Forester Creek, one of the waterways of concern, runs adjacent to Parkway Plaza in El Cajon.
Forester Creek, one of the waterways of concern, runs adjacent to Parkway Plaza in El Cajon. Photo by Chris Stone

 The 18th annual San Diego River Days kicks off Saturday with nine days of free events and interactive activities for all ages to learn about the city’s namesake river’s history and help preserve it for future generations.

San Diego River Days, sponsored by San Diego’s Think Blue program, culminates with an in-person cleanup event on Friday to remove tons of trash and debris from the riverbed. Several events will be held virtually for those who can’t attend in person.

“The San Diego River is one of our most precious natural resources and we must continue to give it the care and attention it deserves,” said Kris McFadden, the city’s transportation and stormwater department director. “We’ve taken significant steps in recent years to protect the water quality and environmental health of the watershed under San Diego’s control.

“There’s still a lot of work to do, and events like this help draw attention, build partnerships and educate everyone about how important it is to preserve this river,” McFadden said.

The San Diego River Park Foundation has organized San Diego River Days for nearly two decades with several partner organizations. Now the weeklong event includes more than 15 interactive activities including hikes, open houses, volunteer projects, virtual workshops and self-guided tours. Activities are located along the entire 52-mile river, from Ocean Beach to Julian and everywhere in between.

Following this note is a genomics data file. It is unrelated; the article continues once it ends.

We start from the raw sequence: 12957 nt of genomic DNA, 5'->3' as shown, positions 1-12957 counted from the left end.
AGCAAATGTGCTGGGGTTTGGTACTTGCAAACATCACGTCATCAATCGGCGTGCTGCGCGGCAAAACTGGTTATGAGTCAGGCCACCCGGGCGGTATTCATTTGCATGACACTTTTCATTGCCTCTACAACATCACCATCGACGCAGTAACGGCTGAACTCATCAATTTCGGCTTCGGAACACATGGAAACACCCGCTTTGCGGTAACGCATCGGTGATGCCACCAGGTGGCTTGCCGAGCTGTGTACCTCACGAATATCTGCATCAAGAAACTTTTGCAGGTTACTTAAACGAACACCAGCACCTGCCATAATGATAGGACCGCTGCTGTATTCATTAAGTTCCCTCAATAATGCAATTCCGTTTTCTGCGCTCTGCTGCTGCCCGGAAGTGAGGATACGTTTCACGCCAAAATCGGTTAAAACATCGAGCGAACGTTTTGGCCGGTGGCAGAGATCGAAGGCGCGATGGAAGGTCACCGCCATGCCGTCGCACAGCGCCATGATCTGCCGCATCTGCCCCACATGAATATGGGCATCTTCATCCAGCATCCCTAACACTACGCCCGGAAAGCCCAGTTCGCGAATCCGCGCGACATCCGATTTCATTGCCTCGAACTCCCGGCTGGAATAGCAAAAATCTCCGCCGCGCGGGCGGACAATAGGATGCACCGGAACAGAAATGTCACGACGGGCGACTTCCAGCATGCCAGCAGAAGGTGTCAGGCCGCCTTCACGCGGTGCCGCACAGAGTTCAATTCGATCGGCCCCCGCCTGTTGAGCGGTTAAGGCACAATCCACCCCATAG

“This past year has highlighted the need for safe, high-quality open spaces in our neighborhoods that are accessible to all,” said Sarah Hutmacher, chief associate director of the San Diego River Park Foundation. “San Diego River Days is all about stewardship and exploration of our region’s most important river, and we couldn’t be prouder of our partnership with the City of San Diego as we work together to preserve this treasure for future generations.”

The city has taken several actions to protect and enhance water quality by removing and preventing pollutants such as trash and bacteria from entering waterways, and to restore the San Diego River, including twice weekly cleanups in the river removing more than 98 tons of trash and debris this fiscal year, partnering with the SDRPF to reduce trash from homeless encampments, enhanced street sweeping and catch basin cleaning and installation of full trash capture devices.

The events begin with a Point Loma Native Plant Garden open house at 9 a.m. Saturday. A full list of events can be found at https://sdriverdays.org/activities/.

–City News Service

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